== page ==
The dune is absolutely immense and rises approximately 114 metres above sea level - and the view from the top is breathtaking - and impossible to do justice to with photos, but we did try.

All to soon it was time to start our downward trek - and this time it was much easier - for every step down you slid at least an equal distance forward, and by the time we got to the bottom our shoes were so full of sand there was hardly room for our feet.

After our adventure we returned to the T4rdis for lunch, and then continued on to our next Aire for the night. This time we parked beside another lake near the town of Saint-Eulalie-en-Born

along with about a dozen other vans, and it's another lovely spot so we think we'll be staying for at least 2 nights. And happily, it is another place where there are lots more excellent cycle paths so tomorrow our plan will be to cycle from the Aire back to the sea - therefore fingers crossed that the weather will continue to be as glorious as today.

Monday 15th November 2015

Well we mostly got our wish, and although the day dawned a bit dull, by the time we'd eaten our breakfast the sun was beginning to peep through the cloud, and as the day passed the weather improved until we had clear blue sky's by early afternoon.  We've really been extremely lucky so far because we've seen the sun on most days.

We left the T4rdis and were straight onto a cycle trail EV1 which wound it’s way through the little village of Saint-Eulalie-en-Born and then into a forested area by another lake. After that we found ourselves cycling through Mimizan-Palge, and it was here that we caught glimpses of the Atlantic Ocean, but we didn’t pause because there was no proper way down onto the beach with our bikes.  We continued to follow the trail through more forest and it eventually  lead us to Plage de L’Especier - a large concreted area that overlooked the beach and the sea - perfect - another truly lovely picnic spot.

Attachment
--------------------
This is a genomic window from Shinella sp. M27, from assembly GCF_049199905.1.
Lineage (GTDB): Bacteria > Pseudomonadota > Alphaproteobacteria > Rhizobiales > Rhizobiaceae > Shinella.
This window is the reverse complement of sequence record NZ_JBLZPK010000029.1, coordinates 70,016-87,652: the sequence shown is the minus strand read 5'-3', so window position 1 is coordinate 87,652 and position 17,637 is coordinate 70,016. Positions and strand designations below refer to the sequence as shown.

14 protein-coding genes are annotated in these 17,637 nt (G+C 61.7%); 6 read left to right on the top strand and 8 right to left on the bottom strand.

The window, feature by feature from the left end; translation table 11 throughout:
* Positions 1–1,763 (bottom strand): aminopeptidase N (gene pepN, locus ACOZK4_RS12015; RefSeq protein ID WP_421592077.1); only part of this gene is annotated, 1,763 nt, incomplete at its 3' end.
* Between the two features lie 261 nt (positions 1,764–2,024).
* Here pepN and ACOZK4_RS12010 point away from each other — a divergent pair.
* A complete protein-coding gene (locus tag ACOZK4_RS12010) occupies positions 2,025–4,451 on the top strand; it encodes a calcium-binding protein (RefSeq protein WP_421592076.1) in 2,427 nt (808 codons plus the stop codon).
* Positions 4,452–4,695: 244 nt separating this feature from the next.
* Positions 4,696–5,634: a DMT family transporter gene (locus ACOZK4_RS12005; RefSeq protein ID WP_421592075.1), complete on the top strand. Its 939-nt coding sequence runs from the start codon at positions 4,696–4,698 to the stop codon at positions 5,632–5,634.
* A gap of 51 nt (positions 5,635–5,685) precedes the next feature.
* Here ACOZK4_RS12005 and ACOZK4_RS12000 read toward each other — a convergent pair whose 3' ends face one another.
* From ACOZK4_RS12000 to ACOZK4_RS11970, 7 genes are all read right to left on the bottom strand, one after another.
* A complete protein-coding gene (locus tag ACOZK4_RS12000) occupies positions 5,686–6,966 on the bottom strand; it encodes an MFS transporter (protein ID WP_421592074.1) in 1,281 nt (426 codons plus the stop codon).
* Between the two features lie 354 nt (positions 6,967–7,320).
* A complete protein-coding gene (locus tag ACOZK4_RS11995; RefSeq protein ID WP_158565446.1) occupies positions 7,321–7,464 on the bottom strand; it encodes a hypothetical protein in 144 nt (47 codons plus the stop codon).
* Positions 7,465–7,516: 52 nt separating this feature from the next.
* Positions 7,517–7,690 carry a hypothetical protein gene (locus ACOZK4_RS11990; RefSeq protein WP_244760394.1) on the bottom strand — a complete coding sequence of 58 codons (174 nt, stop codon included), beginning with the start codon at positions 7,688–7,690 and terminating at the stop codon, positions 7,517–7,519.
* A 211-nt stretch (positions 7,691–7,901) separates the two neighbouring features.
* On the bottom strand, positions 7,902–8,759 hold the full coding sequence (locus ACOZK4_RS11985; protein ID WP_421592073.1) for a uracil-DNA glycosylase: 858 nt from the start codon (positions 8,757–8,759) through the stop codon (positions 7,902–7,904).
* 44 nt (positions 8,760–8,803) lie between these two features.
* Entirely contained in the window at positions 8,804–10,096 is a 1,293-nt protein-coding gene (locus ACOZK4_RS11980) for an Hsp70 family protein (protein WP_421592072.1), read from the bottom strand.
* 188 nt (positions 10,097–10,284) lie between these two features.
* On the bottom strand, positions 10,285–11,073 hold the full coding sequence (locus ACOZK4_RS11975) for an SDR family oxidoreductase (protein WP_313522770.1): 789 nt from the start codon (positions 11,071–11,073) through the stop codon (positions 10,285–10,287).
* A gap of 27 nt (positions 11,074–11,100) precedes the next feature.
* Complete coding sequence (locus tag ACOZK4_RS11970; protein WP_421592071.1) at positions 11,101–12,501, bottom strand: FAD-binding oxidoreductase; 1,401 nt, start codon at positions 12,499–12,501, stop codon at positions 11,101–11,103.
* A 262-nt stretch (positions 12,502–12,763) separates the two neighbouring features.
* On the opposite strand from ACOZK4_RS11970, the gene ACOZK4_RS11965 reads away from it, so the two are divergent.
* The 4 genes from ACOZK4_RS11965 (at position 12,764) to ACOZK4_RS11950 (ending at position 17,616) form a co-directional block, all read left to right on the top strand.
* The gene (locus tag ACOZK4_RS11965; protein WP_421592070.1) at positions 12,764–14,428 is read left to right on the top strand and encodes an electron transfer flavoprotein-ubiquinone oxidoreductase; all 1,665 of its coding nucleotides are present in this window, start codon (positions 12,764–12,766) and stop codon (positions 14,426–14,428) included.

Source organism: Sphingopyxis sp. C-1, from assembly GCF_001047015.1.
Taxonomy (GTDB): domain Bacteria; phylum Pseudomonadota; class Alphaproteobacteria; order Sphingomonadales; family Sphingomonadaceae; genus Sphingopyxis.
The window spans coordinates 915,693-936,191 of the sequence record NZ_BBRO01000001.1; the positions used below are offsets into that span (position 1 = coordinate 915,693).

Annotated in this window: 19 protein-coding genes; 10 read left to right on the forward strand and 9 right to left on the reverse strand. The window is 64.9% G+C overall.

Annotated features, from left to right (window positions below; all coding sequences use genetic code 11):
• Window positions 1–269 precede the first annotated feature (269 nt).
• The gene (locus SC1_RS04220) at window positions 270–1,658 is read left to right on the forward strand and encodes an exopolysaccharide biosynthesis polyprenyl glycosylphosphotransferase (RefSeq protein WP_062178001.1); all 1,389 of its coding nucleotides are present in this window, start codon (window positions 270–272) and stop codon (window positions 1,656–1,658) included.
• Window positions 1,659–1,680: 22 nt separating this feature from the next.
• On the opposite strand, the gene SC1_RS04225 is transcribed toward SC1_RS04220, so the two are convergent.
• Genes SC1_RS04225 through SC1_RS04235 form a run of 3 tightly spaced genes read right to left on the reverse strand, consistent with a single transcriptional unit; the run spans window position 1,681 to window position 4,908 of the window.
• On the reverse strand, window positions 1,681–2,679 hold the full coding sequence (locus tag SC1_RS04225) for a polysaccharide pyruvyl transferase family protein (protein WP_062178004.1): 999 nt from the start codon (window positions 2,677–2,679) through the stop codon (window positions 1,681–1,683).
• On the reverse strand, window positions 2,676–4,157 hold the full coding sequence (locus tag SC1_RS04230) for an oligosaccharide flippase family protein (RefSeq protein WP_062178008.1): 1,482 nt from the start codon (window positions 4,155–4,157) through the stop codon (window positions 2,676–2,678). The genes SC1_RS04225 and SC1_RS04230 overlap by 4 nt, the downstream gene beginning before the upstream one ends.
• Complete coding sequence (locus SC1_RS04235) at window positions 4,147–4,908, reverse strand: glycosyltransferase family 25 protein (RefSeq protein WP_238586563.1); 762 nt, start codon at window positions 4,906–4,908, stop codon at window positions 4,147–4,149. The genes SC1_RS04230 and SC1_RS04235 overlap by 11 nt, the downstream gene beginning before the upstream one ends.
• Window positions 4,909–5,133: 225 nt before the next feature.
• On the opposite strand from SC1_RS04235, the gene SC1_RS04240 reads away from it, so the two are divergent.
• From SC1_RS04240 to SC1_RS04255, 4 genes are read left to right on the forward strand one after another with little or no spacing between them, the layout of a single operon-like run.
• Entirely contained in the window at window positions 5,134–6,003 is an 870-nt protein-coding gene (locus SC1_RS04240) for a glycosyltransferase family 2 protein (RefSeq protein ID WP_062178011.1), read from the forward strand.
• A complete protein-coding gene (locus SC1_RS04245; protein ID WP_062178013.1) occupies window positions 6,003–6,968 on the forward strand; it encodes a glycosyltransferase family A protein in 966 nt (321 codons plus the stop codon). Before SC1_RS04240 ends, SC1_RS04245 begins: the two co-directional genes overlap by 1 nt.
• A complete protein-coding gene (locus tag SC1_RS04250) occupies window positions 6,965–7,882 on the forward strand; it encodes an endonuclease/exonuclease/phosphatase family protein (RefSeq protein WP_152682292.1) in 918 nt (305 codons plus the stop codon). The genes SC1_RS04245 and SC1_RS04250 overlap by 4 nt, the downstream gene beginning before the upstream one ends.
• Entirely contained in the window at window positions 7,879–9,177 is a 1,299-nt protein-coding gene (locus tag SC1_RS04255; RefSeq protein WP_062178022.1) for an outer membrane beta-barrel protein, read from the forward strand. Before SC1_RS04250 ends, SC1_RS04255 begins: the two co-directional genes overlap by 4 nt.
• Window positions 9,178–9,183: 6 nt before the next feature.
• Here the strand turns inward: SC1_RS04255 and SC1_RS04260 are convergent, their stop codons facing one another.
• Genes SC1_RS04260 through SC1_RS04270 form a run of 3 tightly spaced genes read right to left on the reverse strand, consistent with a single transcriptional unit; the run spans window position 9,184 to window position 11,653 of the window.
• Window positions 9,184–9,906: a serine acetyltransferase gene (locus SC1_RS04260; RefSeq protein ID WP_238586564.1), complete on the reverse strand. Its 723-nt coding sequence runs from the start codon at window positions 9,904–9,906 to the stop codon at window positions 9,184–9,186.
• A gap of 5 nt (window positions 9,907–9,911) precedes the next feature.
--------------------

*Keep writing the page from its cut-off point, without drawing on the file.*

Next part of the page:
We relaxed for about an hour and then returned the way we had come - covering about 60kms in all, so by the time we arrived back at the T4rdis we were well and truly ready for a cuppa and a bicci.

Tuesday 16th November 2015

Another moving day, this time inland and across to the Mediterranean, but not all in one day. Our goal today was to cover about 200km, and John had identified a little Aire at Sarrant as our resting point for tonight.